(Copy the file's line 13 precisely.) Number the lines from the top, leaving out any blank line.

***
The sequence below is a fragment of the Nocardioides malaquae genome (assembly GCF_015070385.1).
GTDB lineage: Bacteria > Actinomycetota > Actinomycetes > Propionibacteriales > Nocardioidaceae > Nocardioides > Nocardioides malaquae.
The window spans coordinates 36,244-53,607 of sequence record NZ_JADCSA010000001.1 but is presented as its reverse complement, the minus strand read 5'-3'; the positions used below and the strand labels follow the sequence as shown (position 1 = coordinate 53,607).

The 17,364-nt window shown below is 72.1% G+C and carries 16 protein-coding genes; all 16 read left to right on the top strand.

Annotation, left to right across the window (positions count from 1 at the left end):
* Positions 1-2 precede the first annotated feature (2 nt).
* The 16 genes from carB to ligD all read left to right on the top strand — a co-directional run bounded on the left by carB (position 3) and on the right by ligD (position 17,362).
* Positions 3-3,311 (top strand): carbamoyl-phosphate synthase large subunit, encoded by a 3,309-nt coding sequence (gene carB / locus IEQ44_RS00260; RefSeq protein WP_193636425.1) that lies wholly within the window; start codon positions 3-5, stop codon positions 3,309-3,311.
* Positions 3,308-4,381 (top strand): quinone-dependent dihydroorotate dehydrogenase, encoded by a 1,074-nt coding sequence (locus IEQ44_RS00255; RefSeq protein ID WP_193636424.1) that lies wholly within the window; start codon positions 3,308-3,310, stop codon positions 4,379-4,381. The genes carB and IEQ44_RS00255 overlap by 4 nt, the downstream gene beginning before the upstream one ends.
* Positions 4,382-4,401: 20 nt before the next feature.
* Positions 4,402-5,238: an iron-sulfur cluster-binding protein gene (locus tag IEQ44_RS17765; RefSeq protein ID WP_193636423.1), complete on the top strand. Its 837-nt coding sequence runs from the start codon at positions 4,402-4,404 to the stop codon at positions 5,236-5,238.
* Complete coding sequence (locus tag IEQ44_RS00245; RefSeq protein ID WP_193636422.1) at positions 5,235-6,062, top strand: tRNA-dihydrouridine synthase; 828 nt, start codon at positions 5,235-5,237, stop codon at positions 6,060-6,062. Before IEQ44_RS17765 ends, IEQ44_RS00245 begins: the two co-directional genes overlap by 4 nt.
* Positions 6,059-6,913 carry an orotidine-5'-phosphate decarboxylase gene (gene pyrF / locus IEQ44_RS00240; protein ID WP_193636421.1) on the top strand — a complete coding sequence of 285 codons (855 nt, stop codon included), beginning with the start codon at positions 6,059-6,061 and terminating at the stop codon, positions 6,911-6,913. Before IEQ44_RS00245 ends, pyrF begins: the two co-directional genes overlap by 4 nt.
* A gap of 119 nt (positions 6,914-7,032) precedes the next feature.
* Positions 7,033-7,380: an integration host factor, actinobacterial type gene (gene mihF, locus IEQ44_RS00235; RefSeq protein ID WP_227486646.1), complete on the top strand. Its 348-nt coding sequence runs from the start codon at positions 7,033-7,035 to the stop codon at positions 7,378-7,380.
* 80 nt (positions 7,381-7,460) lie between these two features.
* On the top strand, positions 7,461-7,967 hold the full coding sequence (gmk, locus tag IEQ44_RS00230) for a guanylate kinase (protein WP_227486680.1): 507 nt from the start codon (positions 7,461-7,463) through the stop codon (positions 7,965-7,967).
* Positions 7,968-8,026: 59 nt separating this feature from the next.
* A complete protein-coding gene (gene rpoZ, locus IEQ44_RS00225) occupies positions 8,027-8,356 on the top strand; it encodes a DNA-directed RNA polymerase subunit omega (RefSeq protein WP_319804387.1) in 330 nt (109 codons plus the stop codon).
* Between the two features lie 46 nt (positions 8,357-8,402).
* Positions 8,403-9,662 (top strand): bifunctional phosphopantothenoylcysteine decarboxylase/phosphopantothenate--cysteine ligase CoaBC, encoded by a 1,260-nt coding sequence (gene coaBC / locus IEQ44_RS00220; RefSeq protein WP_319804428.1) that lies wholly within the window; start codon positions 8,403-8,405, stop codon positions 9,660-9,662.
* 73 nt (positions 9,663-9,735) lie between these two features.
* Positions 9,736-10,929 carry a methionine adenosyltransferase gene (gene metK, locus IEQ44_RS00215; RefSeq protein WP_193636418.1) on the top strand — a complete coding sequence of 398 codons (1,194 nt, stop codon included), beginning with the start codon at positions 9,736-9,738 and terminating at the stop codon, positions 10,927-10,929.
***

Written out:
* Positions 6,059-6,913 carry an orotidine-5'-phosphate decarboxylase gene (gene pyrF / locus IEQ44_RS00240; protein ID WP_193636421.1) on the top strand — a complete coding sequence of 285 codons (855 nt, stop codon included), beginning with the start codon at positions 6,059-6,061 and terminating at the stop codon, positions 6,911-6,913. Before IEQ44_RS00245 ends, pyrF begins: the two co-directional genes overlap by 4 nt.